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Crit Rev Food Sci Nutr. 2019 Mar 26:1-16. doi: 10.1080/10408398.2019.1590800. [Epub ahead of print]

Consumption of milk and dairy products and risk of osteoporosis and hip fracture: a systematic review and Meta-analysis.

Author information

1
a Students' Scientific Research Center , Tehran University of Medical Sciences , Tehran , Iran.
2
b Department of Community Nutrition, School of Nutritional Sciences and Dietetics , Tehran University of Medical Sciences , Tehran , Iran.
3
c Endocrinology and Metabolism Research Center Endocrinology and Metabolism Clinical Sciences Institute , Tehran University of Medical Sciences , Tehran , Iran.
4
d Obesity and Eating Habits Research Center Endocrinology and Metabolism Molecular Cellular Sciences Institute , Tehran University of Medical Sciences , Tehran , Iran.
5
e Food Security Research Center, Department of Community Nutrition , Isfahan University of Medical Sciences , Isfahan , Iran.

Abstract

BACKGROUND:

Although some studies have reported the beneficial effects of milk and dairy product consumption on osteoporosis and risk of fracture, the findings are conflicting.

PURPOSE:

We summarized earlier data on the association between milk and dairy intake and risk of osteoporosis and hip fracture through a meta-analysis.

METHODS:

A systematic literature search of relevant reports published in PubMed, ISI (Web of Science), EMBASE, SCOPUS, and Google Scholar until August 2018 was conducted.

RESULTS:

Total dairy intake was protectively associated with reduced risk of osteoporosis based on cross-sectional and case-control studies (0.63; 95% CI: 0.55-0.73). Milk consumption was not associated with the risk of osteoporosis (overall RR = 0.79; 95% CI: 0.57-1.08). In non-linear dose-response meta-analysis, increase intake of dairy (at the level of 0 to 250 grams per day) was associated with a reduced risk of osteoporosis (Pnonlinearty = 0.005). Meta-regression of included studies revealed an inverse linear association between dairy and milk intake and risk of osteoporosis; such that every additional 200-gram intake of dairy and milk was associated with a 22% and 37% reduced risk of osteoporosis, respectively. In terms of hip fracture, milk consumption was associated with a 25% reduced risk of hip fracture only in cross-sectional and case-control studies (overall RR = 0.75; 95%CI: 0.57-0.99). In linear meta-regression, every additional 200-gram milk intake per day was associated with a 9% greater risk of hip fracture in cohort studies.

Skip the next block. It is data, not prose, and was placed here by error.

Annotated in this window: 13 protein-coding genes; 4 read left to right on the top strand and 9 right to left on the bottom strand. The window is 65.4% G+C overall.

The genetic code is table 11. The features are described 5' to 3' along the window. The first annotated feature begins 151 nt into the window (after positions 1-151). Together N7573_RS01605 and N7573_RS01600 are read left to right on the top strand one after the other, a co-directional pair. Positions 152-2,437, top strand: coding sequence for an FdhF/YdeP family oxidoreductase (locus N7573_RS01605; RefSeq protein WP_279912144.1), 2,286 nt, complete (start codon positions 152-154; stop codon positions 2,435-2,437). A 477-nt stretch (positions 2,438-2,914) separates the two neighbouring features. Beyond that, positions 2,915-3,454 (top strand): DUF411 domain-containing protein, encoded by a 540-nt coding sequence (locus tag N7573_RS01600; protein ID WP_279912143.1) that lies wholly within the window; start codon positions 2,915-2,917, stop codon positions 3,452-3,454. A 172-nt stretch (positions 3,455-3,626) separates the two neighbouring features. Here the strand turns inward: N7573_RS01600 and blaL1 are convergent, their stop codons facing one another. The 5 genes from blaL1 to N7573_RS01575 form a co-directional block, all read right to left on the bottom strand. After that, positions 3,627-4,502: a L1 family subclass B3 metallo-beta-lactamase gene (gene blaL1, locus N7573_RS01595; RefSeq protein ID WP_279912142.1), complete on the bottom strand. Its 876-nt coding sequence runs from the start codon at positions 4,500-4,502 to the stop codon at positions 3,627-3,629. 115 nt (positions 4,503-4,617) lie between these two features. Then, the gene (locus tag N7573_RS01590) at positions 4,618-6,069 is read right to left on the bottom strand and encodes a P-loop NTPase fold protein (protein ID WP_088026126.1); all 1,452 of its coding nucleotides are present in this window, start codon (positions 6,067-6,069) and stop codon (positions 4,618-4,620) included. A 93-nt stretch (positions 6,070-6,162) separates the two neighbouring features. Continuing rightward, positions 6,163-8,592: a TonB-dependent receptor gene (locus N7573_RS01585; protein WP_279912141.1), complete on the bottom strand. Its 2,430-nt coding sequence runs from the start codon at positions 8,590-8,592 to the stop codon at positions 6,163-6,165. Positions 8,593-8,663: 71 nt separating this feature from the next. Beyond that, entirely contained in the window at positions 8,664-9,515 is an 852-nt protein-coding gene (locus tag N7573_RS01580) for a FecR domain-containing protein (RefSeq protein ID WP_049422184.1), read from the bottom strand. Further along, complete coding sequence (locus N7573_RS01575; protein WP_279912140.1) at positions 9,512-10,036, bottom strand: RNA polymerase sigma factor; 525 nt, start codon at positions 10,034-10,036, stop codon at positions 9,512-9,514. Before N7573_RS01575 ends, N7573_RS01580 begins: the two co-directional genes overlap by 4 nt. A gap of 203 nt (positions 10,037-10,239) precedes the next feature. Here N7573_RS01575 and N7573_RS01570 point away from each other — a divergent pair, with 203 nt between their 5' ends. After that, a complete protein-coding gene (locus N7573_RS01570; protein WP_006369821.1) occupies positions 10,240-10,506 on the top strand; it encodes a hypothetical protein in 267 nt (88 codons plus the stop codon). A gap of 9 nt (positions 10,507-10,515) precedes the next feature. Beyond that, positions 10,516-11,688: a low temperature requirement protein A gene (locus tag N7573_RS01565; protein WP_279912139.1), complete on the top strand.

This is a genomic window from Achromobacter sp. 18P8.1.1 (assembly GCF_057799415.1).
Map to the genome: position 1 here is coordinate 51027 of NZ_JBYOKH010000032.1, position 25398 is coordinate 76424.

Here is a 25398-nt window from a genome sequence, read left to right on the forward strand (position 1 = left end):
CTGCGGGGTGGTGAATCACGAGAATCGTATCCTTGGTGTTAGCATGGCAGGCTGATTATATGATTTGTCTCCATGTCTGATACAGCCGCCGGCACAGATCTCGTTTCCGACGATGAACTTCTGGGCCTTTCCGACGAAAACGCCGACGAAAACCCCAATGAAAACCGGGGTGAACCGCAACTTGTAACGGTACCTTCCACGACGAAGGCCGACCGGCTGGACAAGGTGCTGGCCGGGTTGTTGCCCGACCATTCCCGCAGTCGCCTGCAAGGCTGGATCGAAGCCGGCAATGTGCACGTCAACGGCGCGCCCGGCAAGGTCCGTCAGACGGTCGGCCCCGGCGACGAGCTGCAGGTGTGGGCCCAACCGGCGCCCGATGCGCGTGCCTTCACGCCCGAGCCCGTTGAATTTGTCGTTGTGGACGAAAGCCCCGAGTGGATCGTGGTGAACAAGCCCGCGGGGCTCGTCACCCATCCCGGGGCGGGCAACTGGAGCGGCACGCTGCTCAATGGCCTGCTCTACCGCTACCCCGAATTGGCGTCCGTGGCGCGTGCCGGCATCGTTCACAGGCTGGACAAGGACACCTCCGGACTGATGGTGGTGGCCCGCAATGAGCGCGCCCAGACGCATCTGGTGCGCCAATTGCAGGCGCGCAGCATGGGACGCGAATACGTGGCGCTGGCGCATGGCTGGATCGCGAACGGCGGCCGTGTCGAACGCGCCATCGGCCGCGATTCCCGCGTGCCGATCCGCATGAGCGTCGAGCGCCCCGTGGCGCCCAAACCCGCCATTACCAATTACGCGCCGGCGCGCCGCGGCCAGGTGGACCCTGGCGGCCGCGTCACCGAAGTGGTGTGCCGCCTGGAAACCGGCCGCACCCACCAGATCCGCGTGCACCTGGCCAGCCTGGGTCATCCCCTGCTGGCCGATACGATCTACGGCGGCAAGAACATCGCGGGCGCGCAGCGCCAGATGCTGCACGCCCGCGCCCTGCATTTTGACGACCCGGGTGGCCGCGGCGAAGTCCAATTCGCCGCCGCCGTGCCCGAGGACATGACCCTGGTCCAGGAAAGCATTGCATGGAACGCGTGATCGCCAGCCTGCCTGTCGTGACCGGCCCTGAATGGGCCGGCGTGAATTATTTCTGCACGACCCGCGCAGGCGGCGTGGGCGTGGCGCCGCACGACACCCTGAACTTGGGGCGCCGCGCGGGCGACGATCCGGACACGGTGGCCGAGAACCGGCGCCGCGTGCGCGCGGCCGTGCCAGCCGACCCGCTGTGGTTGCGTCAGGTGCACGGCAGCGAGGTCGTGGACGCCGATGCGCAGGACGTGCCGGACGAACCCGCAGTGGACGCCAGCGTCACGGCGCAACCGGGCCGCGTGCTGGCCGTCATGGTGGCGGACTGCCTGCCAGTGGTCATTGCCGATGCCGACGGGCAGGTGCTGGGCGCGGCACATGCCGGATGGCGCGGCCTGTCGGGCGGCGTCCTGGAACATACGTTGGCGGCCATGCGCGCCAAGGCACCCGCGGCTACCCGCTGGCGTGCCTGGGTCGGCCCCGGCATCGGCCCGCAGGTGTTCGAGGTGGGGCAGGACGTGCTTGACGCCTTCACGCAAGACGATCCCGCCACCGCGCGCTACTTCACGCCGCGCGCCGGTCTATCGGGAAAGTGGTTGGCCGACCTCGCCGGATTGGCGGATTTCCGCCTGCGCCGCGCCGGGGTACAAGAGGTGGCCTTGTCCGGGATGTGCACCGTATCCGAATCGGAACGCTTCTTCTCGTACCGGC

CONCLUSION:

Despite an inverse association between milk and dairy intake and risk of osteoporosis and hip fracture in cross-sectional and case-control studies, no such association was seen in cohort studies. Given the advantages of the cohort over case-control studies, we concluded that a greater intake of milk and dairy products was not associated with a lower risk of osteoporosis and hip fracture.

KEYWORDS:

Milk; dairy; hip fracture; meta-analysis; osteoporosis

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